The welcoming blues and grays of the front room faded into the warm, comforting yellows and whites of the kitchen.  Laden on the table were a heaping bowl of lush green beans, a plate stacked high with steaming corn-on-the-cob with an accompanying dish with a stick of softened butter upon it, an overflowing bowl of mashed potatoes, which Timothy noted had been mashed with the skin still on them just the way he liked, and around the table were five spots set with grandma and grandpa's fine china and crystal.  Timothy felt out of place there in the heart of the home; it was no place for a soldier such as he.
 After passing the altar of the feast, Timothy proceeded out a framed doorway into the foyer.  This was a very big step for him to take in the unknown territory of the foe, because the lights in the foyer were off.  A few steps later and he was facing the stairs, looking upward into a dark abyss, each step a varying degree darkness due to the light from the kitchen being dully reflected from the kitchen so that the sides of the steps were illuminated and the tops left to the imagination.  The hardwood foyer creaked under Timothy's footfalls eerily and he feared detection from his grandparents.  This fear was, however, not well justified, as when he set his right foot on the first step it groaned like a gargantuan monster disturbed from it slumber, provoking a call from Timothy's mother.
 “Don't wander, Timmy, we're going to sit down to dinner in just a minute!”  Timothy found this warning entirely preposterous; he was not wandering but, instead, he was accomplishing the very purpose of his being there in the first place.  
 His priorities reaffirmed, Timothy set his left foot on the second step.  The stairs towered above him like the gaping mouth of an upward abyss, daring any hero brave enough to explore its secreted depths by virtue of its concealing shadows.  Heroic and foolhardy, Timothy continued to set foot after foot on the sentry serpent's back, and it hissed and its bones creaked in angry response to his conquering footfall.  Alas, the subdued snake had raised an alarm in its dying throes, and a pursuer had begun the climb behind our valiant conqueror!
 Determined to lay claim to the valuables laying in wait in the treasure room of the attic, Timothy leapt up the final few stairs and, thus finishing his ascent, wheeled to the right and sprinted down the shadowy corridor.  A window on the left of the hallway cast rays of sunlight in the shape of the panes of glass on the opposite wall, and Timothy dashed through them, convinced a searchlight had been directed at the window to direct his enemy's eyes to his daring mission to obtain the plunder at the other end of the hall.  There it was!  The goal of his mission reposed at the end of the hallway: a narrow portal unopened for who knew how many years, behind it laying the long-forgotten jewels and golden reserves of an ancient civilization.  If only someone would humor him, riches the likes of which no one had ever seen would be within Timothy's grasp!
 Angry footsteps echoed around and past Timothy, warning him to not and yet simultaneously daring him to reach for the door handle and pull outward.  They grew closer and closer, the advance of the unknown sentinel advanced on Timothy's every sense, beating step by step the peril of his situation into his head and through the door handle into his hand and up his arm, reverberating throughout his being as he yanked once on the door.  Twice!  It budged slightly, and on the third he was sure he would gain entrance and solace from his pursuer.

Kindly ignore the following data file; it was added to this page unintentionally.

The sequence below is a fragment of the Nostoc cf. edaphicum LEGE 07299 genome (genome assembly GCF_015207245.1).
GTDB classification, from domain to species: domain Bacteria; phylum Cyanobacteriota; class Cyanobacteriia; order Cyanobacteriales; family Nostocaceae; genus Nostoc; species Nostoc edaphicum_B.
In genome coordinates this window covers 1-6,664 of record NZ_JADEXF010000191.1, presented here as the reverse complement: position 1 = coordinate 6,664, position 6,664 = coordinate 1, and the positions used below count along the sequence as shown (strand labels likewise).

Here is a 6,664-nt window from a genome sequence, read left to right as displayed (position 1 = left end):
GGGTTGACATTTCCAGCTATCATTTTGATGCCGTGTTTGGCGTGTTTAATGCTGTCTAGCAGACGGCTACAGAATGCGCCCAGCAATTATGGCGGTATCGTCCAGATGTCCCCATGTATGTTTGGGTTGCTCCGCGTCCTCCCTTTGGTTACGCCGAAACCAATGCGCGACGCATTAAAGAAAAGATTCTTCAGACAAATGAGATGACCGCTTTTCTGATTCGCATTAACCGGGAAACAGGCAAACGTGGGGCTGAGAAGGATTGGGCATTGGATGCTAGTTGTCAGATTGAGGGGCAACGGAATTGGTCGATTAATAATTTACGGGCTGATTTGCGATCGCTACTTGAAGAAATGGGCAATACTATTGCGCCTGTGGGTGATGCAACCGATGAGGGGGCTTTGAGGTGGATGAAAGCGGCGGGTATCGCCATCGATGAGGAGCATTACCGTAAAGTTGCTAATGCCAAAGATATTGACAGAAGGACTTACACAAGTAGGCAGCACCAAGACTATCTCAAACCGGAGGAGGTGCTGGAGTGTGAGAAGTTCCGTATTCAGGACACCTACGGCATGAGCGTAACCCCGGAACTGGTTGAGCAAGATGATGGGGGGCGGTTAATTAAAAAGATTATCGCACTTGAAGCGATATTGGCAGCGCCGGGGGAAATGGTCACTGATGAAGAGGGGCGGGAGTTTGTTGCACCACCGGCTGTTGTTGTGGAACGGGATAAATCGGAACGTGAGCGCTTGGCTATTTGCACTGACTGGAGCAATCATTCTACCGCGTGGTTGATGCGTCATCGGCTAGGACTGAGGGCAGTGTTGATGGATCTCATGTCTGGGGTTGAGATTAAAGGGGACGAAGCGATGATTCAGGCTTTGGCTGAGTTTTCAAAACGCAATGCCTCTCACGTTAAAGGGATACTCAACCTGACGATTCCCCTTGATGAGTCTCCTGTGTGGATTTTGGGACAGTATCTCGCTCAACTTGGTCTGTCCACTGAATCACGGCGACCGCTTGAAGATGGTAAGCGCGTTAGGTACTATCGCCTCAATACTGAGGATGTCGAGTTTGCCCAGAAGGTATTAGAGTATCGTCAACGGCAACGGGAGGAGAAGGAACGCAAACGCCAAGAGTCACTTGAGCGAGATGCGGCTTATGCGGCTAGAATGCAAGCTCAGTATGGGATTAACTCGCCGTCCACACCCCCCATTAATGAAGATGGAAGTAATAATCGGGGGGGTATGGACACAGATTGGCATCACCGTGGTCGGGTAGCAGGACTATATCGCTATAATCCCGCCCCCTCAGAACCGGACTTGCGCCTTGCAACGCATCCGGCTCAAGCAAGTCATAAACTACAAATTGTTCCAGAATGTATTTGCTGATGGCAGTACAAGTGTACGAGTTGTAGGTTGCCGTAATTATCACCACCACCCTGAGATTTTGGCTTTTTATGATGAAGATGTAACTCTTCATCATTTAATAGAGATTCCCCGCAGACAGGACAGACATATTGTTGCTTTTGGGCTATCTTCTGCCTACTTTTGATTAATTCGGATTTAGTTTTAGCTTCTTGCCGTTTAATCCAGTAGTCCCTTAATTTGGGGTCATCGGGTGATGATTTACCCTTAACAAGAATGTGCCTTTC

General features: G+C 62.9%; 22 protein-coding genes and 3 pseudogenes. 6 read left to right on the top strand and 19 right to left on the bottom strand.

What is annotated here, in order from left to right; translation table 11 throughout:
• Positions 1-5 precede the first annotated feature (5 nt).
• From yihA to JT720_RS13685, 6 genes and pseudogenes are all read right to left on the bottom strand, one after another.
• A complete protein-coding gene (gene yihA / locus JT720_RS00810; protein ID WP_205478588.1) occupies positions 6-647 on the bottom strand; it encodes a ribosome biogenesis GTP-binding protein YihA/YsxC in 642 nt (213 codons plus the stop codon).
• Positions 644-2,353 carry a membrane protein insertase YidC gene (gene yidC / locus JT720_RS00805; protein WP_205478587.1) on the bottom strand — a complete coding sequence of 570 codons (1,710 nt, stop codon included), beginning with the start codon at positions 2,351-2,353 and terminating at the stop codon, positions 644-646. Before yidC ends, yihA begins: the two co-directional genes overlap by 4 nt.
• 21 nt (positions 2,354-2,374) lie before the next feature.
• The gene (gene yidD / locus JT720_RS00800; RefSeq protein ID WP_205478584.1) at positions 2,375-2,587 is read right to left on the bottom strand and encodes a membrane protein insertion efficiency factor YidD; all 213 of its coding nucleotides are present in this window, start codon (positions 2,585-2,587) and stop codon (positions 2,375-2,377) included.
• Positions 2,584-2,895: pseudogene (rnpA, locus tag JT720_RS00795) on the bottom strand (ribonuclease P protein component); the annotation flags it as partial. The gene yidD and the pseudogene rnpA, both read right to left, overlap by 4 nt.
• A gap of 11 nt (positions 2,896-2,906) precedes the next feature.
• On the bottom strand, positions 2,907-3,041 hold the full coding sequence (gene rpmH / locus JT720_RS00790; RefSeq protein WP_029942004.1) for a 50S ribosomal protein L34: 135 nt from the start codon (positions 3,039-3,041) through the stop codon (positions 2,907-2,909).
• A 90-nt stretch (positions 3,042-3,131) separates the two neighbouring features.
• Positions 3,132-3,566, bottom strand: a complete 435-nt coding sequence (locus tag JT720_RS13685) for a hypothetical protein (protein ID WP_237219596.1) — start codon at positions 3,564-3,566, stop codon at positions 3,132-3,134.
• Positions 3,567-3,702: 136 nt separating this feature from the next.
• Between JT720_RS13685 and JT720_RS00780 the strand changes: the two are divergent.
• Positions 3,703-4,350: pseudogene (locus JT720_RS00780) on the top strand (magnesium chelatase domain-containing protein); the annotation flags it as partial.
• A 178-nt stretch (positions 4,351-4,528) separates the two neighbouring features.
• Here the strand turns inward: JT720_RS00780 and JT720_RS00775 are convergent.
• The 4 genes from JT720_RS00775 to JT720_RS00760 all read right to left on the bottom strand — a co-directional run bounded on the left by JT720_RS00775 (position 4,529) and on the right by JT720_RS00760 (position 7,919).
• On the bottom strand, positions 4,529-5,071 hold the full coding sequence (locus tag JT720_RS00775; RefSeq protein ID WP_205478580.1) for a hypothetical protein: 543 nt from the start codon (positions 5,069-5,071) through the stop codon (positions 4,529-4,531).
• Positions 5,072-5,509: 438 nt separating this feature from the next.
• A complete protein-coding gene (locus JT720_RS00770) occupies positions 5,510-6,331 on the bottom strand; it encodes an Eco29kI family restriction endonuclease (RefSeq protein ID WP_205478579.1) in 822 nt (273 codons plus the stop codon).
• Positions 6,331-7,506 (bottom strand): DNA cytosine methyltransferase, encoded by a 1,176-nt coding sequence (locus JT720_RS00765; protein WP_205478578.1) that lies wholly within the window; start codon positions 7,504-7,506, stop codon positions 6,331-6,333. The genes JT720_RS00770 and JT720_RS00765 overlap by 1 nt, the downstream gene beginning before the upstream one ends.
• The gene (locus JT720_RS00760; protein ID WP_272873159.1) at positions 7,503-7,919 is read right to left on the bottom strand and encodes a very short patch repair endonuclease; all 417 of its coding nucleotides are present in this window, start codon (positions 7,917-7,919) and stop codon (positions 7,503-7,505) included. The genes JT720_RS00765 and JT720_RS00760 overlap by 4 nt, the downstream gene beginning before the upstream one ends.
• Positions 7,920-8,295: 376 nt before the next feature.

But alas!  The icy hand of capture and death had him by the shoulder, gripping him with all the power and malice of an ancient warden of an even more ancient fortune.  Heroic Timothy, even with failure and murder breathing down his neck, could still taste his prize.  With one final tug, he had the door open and with a noble and fearless cry he leapt into the murky blackness, the unlit void of the treasure room, his only hope!
 Poor, unfortunate Timothy had jumped from the capture of the guarding sentinel to the awaiting arms of a beast guarding the treasure!  His noble battlecry was reduced to a frightened scream as he was encompassed by the monster's cold, menacing arms and it swallowed him whole!  Is this nameless beast the only creature in all the whole, wide world that will humor poor Timothy?
 Light abruptly penetrated the enveloping bowels of the unseen monstrosity which had devoured Timothy.  The impossible, Deus Ex Machina, had occurred, and he was pulled from the belly of the beast.
 There Timothy's mother stood, humorless, holding poor Timothy above a cardboard box filled with winter clothes, surrounded by the dust-covered remnants of her parents' past.  Her glare was enough to express what her words could not.  Why hadn't Timothy gone straight to the front door of his grandparents' house?  Why hadn't he stood quietly by his parents until they sat down at dinner?  I think we are the only ones who will humor him, I am afraid.
 At the table, Timothy's chalice of victory had been emptied and refilled with shame.  He hung his head in defeat over his plate of roast turkey, green beans, corn and mashed potatoes, completely disinterested now that his victory feast had been replaced by one of defeat and humiliation.  The triumphant party around him bandied words he knew not what.
 Timothy's mother, upset from her son's escapade, explained to his grandparents, “his kindergarten teacher and nurse are both upset with his conduct in class.  They've suggested we put him on Adderall.”  His grandfather was disinterested, his grandmother looked concerned, and Timothy's father said nothing.